Looking Back at the Singular Vision of Carolee Schneemann
The pioneering feminist artist died this week at age 79.
A photograph by Tony Ray-Jones, taken at 'Meat Joy', a performance art piece or 'happening' by Carolee Schneeman, performed in Judson Memorial Church in New York in November 1964. (Photo by SSPL/Getty Images)
Art that reckons with the living reality of the body is commonplace these days, but that might not be the case without the work of American visual artist Carolee Schneeman, who died this week at the age of 79, New York’s Galerie Lelong confirmed to Artnews.
Schneemann's artistic career began with a suspension from Bard College for "painting herself with her legs open," a female pose that seems unremarkable in the post-Lena Dunham era, but proved too risque for the academic climate of the 1950s. From Bard, Schneemann went on to make waves in the New York art scene, spending time at Andy Warhol's Factory and posing nude for artists like Claes Oldenburg and Yoko Ono (Ono's film Four, which devotes itself to a study of nude posteriors, features Schneemann's bared rear end.)
Schneemann taught at NYU, Bard, Cal Arts and more and showed everywhere from the Whitney to MoMA to the Pompidou to the New Museum over the course of her career, which was devoted to challenging the conventional artistic framework of who, exactly, got to to look and be looked at. Schneemann's insistence on elevating her own nude body into artistic territory was plagued by accusations of "self-indulgence and narcissism" and "playing into male fantasies".
"Everybody was very taken with how I looked. I wasn't, but they were," Schneemann recalled in a 2009 interview with Judith Olch Richards; her work dared a primarily male artistic establishment to critique her, but also forced them to confront the truth of the physical form. It's impossible to tally up the sum total of Schneemann's works and collaborations, but we've put together a roundup of a few of her most significant artistic moments.
A Journey through the Disrupted Landscape, early 1960s.
Schneemann's first artistic endeavour was the organization of A Journey through the Disrupted Landscape, which she describes in an interview compiled in her 2002 essay/interview collection Imagining her Erotics: "I invited about ten people from the university and gave them little cards with instructions such as "crawl, climb, negotiate rocks, climb, walk, go through mud"; the field was flexible, trees down, so these participants crawled voer them and circled in the mud, and came to a pile of rocks, where I built a fire. I was really excited about this and had no idea what it really meant."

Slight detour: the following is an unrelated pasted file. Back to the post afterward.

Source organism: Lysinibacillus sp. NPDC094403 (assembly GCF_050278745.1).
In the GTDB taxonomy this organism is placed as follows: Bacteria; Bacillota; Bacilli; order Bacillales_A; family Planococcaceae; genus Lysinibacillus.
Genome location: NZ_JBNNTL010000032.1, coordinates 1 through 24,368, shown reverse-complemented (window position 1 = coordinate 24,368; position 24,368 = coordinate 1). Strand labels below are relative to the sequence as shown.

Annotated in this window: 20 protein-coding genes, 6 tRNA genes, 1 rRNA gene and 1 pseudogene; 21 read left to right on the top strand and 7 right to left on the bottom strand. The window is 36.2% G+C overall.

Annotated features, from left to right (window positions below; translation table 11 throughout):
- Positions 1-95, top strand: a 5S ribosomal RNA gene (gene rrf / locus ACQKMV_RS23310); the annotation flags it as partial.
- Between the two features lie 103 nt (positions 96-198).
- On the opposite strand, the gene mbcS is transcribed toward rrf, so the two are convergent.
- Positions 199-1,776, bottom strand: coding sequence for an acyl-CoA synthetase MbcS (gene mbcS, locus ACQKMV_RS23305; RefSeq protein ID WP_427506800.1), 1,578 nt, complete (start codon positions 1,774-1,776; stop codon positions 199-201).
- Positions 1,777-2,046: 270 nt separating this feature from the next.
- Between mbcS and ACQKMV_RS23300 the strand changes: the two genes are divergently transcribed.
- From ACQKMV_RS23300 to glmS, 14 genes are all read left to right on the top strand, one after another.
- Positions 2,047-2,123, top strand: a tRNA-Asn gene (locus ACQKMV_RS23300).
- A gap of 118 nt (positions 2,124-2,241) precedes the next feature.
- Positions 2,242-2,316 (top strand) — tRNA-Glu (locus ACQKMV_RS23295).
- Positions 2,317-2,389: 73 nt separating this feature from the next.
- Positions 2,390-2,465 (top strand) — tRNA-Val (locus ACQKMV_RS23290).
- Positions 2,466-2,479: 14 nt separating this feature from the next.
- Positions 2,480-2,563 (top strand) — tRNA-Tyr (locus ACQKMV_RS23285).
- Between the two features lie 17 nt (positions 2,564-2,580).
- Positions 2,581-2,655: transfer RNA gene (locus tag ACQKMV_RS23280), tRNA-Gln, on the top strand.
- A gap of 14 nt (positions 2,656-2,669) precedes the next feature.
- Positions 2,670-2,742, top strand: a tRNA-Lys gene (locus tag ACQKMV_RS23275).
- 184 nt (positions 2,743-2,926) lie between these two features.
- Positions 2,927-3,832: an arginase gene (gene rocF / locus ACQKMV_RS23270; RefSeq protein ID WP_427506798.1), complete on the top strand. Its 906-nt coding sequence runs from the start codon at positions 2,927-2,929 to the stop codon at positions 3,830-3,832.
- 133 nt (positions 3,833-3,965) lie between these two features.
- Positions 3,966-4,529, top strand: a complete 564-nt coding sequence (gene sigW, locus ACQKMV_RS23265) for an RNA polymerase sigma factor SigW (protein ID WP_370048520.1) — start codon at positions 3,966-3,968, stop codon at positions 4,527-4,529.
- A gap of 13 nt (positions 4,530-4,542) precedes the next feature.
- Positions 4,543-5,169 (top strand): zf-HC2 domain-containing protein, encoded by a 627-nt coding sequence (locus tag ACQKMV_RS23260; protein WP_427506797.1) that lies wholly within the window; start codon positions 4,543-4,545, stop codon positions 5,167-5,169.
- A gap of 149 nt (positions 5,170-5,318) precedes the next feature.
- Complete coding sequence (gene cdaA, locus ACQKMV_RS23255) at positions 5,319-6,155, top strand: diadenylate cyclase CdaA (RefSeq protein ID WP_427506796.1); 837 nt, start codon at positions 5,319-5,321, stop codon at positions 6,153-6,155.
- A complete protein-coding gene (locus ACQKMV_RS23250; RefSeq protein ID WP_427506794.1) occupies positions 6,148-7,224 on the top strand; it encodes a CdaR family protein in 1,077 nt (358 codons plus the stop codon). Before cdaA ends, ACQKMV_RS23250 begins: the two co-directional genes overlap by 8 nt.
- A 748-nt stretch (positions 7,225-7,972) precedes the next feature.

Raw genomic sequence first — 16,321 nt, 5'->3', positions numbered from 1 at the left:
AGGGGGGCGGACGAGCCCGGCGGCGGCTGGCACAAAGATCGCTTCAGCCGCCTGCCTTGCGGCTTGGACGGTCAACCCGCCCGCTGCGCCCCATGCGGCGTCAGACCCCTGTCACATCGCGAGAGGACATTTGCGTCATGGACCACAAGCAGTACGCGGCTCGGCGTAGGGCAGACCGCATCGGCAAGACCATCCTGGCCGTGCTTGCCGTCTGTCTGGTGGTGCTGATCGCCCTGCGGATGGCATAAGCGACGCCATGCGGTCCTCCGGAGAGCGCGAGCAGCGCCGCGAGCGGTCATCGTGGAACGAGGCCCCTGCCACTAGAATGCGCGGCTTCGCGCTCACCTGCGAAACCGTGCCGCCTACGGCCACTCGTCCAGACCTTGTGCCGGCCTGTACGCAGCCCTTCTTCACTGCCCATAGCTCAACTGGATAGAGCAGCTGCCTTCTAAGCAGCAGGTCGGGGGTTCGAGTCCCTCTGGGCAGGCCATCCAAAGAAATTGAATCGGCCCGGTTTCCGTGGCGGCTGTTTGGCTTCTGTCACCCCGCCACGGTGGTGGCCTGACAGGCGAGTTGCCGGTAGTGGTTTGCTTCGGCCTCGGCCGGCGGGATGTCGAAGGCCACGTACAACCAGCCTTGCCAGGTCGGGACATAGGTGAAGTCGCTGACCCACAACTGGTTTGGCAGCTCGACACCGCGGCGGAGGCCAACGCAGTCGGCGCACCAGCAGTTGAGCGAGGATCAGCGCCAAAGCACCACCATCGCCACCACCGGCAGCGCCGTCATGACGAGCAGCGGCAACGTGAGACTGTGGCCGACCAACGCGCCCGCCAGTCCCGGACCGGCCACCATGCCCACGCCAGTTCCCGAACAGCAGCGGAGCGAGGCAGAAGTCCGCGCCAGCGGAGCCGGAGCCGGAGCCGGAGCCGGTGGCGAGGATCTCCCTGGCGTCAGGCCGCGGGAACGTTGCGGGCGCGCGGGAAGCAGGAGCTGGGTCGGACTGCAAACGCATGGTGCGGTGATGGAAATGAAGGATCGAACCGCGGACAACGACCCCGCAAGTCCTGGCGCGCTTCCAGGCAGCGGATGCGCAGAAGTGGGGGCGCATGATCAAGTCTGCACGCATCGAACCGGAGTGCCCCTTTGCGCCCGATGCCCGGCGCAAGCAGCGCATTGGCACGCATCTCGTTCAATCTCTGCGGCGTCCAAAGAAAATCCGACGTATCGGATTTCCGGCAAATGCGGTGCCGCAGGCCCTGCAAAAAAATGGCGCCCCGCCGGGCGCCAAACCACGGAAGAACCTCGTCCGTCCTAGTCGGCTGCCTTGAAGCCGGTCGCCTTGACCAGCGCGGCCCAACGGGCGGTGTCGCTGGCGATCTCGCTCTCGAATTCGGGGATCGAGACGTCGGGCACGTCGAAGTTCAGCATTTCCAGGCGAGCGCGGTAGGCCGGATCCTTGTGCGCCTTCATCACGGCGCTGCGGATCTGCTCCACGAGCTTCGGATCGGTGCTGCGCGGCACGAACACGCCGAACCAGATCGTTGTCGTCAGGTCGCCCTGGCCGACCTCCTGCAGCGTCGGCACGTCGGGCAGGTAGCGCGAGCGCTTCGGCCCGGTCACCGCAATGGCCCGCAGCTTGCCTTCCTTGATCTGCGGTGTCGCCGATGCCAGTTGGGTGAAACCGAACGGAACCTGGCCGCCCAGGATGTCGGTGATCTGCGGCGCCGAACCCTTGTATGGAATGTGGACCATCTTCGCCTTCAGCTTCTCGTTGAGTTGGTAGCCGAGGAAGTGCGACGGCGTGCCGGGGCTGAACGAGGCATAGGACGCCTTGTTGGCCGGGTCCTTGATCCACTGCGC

Meat Joy, 1964.
In the 1964 group performance "Meat Joy," eight people "crawl and roll about, playing with sausages, raw fish, raw poultry, wet paint, transparent plastic, ropes, scraps of paper, and one another." The film is one of the first examples of "kinetic theater," in which "performers engage in scored and improvised movements with a range of disparate materials"; Schneemann was partially inspired by the experience of working on a chicken farm as a teenager, and recorded the sounds of a Parisian fish market to help create Meat Joy's soundtrack.
This self-shot 16mm film captured Schneemann and her then-partner, composer James Tenney, having sex, as observed by her cat, Kitch. Schneemann said of the work, "It is different from any pornographic work that you've ever seen-- that's why people are still looking at it! And there's no objectification or fetishization of the woman."
Interior Scroll, 1975.
One of Schneemann's most visceral and confronting works, Interior Scroll featured Schneemann standing naked on a table, painting her body with mud and reading from a paper scroll that she extracted from her vagina. Said Schneemann of the work, "I thought of the vagina in many ways-- physically, conceptually: as a sculptural form, an architectural referent, the sources of sacred knowledge, ecstasy, birth passage, transformation. I saw the vagina as a translucent chamber of which the serpent was an outward model: enlivened by it's passage from the visible to the invisible, a spiraled coil ringed with the shape of desire and generative mysteries, attributes of both female and male sexual power. This source of interior knowledge would be symbolized as the primary index unifying spirit and flesh in Goddess worship."
Terminal Velocity, 2001.
For this 2001 work, Schneemann developed her fascination with the body to its logical—and horrifying—end point, scanning and enlarging images of people falling or jumping from the Twin Towers on 9/11 "to personalize nine people, who in their normal work day were thrown by impact into a gravitational plunge, or chose to escape incineration by leaping into space."